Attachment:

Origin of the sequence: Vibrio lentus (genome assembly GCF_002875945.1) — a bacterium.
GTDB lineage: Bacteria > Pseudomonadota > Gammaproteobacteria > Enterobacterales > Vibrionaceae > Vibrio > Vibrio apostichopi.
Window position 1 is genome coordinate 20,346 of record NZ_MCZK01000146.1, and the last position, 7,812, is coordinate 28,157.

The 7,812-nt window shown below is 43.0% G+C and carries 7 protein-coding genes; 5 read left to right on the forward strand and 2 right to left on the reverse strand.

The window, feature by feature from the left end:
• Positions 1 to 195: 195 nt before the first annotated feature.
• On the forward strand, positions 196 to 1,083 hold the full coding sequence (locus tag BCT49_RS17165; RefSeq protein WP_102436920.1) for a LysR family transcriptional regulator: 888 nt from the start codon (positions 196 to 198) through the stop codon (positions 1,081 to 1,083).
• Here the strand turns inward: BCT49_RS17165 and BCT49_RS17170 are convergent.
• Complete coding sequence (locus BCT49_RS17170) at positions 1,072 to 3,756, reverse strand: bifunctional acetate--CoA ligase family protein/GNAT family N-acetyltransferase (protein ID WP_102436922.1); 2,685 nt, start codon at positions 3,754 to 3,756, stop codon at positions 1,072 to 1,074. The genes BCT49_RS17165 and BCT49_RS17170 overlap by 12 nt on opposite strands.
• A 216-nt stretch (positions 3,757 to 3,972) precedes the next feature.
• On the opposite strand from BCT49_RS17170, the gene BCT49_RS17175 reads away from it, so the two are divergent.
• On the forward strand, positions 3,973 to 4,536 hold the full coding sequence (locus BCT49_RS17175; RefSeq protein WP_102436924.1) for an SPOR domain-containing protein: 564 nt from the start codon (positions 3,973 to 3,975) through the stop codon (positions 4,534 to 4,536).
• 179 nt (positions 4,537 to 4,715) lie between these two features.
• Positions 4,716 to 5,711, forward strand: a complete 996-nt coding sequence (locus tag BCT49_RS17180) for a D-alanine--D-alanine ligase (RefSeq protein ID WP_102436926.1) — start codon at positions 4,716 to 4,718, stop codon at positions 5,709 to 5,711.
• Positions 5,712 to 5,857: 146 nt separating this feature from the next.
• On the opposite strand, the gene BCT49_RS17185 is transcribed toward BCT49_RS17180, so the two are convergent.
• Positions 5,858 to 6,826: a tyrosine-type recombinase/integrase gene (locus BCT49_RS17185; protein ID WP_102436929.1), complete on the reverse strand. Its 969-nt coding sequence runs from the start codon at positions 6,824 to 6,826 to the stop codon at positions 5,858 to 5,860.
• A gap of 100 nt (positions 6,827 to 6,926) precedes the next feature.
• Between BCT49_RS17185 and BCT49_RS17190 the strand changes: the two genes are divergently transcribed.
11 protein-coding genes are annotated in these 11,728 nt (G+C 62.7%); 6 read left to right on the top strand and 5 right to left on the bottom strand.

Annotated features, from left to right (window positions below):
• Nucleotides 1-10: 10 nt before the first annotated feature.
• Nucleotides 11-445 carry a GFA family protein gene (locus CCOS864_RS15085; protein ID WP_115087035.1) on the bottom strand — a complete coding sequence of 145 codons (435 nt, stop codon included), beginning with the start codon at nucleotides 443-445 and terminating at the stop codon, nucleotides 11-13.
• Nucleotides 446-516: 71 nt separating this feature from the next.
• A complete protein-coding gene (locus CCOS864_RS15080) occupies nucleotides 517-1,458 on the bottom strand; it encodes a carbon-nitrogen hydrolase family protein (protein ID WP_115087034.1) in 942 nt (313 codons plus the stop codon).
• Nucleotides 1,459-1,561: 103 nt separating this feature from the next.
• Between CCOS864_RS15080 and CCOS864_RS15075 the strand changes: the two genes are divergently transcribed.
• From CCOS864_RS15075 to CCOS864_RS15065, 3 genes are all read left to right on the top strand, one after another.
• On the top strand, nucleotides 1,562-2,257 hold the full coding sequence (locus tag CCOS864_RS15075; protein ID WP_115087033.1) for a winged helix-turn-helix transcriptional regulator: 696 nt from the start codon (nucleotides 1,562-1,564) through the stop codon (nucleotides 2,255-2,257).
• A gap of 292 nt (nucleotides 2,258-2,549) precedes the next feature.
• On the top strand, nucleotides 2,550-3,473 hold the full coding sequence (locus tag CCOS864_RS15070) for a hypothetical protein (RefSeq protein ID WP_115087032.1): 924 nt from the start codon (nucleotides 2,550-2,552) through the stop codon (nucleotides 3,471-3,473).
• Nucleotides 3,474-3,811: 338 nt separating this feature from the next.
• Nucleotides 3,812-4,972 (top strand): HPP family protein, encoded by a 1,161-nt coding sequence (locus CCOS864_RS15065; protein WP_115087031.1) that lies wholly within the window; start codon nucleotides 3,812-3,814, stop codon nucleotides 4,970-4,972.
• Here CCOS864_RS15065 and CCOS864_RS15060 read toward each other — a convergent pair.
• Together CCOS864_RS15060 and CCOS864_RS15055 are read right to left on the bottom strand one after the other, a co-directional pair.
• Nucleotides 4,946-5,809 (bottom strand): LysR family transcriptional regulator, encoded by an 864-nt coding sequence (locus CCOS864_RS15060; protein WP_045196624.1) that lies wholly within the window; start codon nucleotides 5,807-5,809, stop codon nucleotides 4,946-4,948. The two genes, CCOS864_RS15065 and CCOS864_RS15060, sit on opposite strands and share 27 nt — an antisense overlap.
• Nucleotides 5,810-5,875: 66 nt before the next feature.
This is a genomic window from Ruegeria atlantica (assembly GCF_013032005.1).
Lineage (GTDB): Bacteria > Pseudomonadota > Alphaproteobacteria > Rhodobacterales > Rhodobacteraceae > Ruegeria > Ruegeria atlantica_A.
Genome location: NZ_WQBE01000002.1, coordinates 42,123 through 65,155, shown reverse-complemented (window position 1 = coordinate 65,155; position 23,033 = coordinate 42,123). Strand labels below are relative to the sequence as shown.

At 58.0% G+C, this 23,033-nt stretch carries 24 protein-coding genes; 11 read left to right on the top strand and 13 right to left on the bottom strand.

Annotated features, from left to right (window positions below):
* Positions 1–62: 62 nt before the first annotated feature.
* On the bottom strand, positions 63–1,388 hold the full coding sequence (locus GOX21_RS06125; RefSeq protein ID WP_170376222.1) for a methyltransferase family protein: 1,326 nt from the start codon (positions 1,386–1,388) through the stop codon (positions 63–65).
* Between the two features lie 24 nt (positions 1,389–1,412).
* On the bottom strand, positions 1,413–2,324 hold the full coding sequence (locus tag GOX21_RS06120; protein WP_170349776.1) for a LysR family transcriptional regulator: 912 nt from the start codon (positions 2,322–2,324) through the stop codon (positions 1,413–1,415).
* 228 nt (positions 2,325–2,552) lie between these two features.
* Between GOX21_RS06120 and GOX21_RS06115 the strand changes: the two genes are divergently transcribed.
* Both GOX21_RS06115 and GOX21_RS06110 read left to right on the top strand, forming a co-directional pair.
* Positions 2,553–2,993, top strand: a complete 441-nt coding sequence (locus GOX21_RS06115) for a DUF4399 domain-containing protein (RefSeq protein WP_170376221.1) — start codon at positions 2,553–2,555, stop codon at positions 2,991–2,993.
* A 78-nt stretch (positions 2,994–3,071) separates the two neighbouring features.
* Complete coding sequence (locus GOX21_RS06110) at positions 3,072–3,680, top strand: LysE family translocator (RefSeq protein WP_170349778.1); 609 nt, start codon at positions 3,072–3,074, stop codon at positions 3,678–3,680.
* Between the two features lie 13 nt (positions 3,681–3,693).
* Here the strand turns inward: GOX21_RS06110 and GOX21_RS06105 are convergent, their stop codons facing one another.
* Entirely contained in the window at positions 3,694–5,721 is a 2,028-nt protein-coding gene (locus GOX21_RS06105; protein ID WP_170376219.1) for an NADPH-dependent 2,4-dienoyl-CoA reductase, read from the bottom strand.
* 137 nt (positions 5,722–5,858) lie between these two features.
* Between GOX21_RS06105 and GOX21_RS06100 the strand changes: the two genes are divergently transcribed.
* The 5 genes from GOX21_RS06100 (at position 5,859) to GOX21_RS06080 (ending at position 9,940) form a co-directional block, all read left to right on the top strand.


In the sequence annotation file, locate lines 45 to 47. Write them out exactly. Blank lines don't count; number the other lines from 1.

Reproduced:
* Between the two features lie 24 nt (positions 1,389–1,412).
* On the bottom strand, positions 1,413–2,324 hold the full coding sequence (locus tag GOX21_RS06120; protein WP_170349776.1) for a LysR family transcriptional regulator: 912 nt from the start codon (positions 2,322–2,324) through the stop codon (positions 1,413–1,415).
* 228 nt (positions 2,325–2,552) lie between these two features.